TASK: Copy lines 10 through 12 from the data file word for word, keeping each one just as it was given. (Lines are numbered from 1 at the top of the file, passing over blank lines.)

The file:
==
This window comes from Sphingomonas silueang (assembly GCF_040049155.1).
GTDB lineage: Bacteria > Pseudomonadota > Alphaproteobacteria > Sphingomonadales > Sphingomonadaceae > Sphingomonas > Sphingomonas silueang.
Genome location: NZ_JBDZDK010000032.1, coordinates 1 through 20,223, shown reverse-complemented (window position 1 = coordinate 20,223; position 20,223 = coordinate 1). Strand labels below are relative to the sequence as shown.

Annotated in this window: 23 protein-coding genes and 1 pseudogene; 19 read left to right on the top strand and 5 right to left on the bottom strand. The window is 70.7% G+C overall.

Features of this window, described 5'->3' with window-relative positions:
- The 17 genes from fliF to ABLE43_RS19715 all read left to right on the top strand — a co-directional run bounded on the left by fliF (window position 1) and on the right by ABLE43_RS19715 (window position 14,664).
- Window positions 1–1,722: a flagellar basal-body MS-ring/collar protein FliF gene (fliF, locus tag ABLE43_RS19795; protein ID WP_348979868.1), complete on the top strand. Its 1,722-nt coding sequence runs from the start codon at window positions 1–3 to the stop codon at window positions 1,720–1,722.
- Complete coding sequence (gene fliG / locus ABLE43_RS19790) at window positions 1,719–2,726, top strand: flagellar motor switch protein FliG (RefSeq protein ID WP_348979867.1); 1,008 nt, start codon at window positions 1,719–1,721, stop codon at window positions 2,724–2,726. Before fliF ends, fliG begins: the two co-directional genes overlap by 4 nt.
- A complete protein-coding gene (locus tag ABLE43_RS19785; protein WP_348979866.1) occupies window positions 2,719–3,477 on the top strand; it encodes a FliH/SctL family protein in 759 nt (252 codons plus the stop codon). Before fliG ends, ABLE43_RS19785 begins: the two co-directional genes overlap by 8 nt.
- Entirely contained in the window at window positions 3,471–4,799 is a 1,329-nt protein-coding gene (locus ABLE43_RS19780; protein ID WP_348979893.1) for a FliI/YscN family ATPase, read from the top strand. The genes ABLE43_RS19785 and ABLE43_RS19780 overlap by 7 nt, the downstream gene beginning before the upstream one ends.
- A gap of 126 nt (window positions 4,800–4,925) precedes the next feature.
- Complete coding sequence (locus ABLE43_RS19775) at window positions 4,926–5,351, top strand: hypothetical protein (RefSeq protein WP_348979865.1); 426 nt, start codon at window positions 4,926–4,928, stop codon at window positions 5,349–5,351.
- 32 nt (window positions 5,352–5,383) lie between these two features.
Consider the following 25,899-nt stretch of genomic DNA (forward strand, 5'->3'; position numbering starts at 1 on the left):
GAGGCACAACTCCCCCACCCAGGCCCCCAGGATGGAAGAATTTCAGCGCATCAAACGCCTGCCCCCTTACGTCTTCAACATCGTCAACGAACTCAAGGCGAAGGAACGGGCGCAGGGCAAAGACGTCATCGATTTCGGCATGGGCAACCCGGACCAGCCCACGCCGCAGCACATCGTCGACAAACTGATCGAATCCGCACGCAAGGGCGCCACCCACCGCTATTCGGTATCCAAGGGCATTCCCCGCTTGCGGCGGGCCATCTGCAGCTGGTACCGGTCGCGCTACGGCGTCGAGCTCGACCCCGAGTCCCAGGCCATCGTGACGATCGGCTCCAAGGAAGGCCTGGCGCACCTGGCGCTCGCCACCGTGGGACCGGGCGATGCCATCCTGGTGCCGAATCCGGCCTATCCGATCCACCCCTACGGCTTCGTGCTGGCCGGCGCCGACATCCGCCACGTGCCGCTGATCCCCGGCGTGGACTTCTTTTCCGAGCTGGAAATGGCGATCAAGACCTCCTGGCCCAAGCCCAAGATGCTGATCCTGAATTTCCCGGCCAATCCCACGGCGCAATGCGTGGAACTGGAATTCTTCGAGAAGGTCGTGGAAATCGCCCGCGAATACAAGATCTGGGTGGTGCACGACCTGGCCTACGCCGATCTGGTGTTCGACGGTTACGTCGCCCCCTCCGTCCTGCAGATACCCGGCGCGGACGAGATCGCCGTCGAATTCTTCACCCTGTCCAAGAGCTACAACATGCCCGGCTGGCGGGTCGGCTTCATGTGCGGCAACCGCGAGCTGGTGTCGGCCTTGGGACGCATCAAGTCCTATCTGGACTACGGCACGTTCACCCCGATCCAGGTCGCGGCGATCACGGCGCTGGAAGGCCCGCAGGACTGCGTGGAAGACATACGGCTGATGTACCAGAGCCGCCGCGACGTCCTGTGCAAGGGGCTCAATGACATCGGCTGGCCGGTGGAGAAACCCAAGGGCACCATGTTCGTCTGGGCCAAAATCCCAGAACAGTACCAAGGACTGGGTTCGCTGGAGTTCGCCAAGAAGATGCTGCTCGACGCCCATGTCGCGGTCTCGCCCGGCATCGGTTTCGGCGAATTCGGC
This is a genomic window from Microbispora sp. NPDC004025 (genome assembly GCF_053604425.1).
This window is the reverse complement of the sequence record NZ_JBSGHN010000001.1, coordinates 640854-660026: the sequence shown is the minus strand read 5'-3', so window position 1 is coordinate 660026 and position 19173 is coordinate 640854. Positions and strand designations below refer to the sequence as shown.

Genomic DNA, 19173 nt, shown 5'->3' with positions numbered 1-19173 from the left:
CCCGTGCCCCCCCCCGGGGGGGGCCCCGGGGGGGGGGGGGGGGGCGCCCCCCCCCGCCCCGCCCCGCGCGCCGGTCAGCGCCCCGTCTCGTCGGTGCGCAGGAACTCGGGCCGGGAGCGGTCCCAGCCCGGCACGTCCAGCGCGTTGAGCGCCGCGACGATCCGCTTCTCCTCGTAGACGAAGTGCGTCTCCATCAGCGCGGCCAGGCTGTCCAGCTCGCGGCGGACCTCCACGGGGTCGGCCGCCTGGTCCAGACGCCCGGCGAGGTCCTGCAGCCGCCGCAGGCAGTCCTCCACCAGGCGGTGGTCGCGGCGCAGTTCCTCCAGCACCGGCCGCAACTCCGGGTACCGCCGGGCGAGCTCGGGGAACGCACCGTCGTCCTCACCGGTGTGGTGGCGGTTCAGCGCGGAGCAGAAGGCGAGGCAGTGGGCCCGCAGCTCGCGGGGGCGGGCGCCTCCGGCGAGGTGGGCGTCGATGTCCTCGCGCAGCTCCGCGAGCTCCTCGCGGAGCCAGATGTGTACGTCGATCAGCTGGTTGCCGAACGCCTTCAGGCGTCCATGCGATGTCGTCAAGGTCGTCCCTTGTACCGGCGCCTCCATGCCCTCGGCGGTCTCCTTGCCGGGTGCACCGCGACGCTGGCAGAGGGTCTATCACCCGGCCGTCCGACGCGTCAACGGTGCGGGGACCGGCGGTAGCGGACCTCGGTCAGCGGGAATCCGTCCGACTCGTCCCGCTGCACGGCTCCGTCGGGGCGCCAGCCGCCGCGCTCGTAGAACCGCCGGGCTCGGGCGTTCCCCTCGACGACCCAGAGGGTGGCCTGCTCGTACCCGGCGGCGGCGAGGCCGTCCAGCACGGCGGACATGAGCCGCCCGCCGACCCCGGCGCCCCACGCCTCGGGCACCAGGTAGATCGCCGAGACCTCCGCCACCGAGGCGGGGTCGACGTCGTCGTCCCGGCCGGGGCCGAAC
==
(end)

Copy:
- Entirely contained in the window at window positions 3,471–4,799 is a 1,329-nt protein-coding gene (locus ABLE43_RS19780; protein ID WP_348979893.1) for a FliI/YscN family ATPase, read from the top strand. The genes ABLE43_RS19785 and ABLE43_RS19780 overlap by 7 nt, the downstream gene beginning before the upstream one ends.
- A gap of 126 nt (window positions 4,800–4,925) precedes the next feature.
- Complete coding sequence (locus ABLE43_RS19775) at window positions 4,926–5,351, top strand: hypothetical protein (RefSeq protein WP_348979865.1); 426 nt, start codon at window positions 4,926–4,928, stop codon at window positions 5,349–5,351.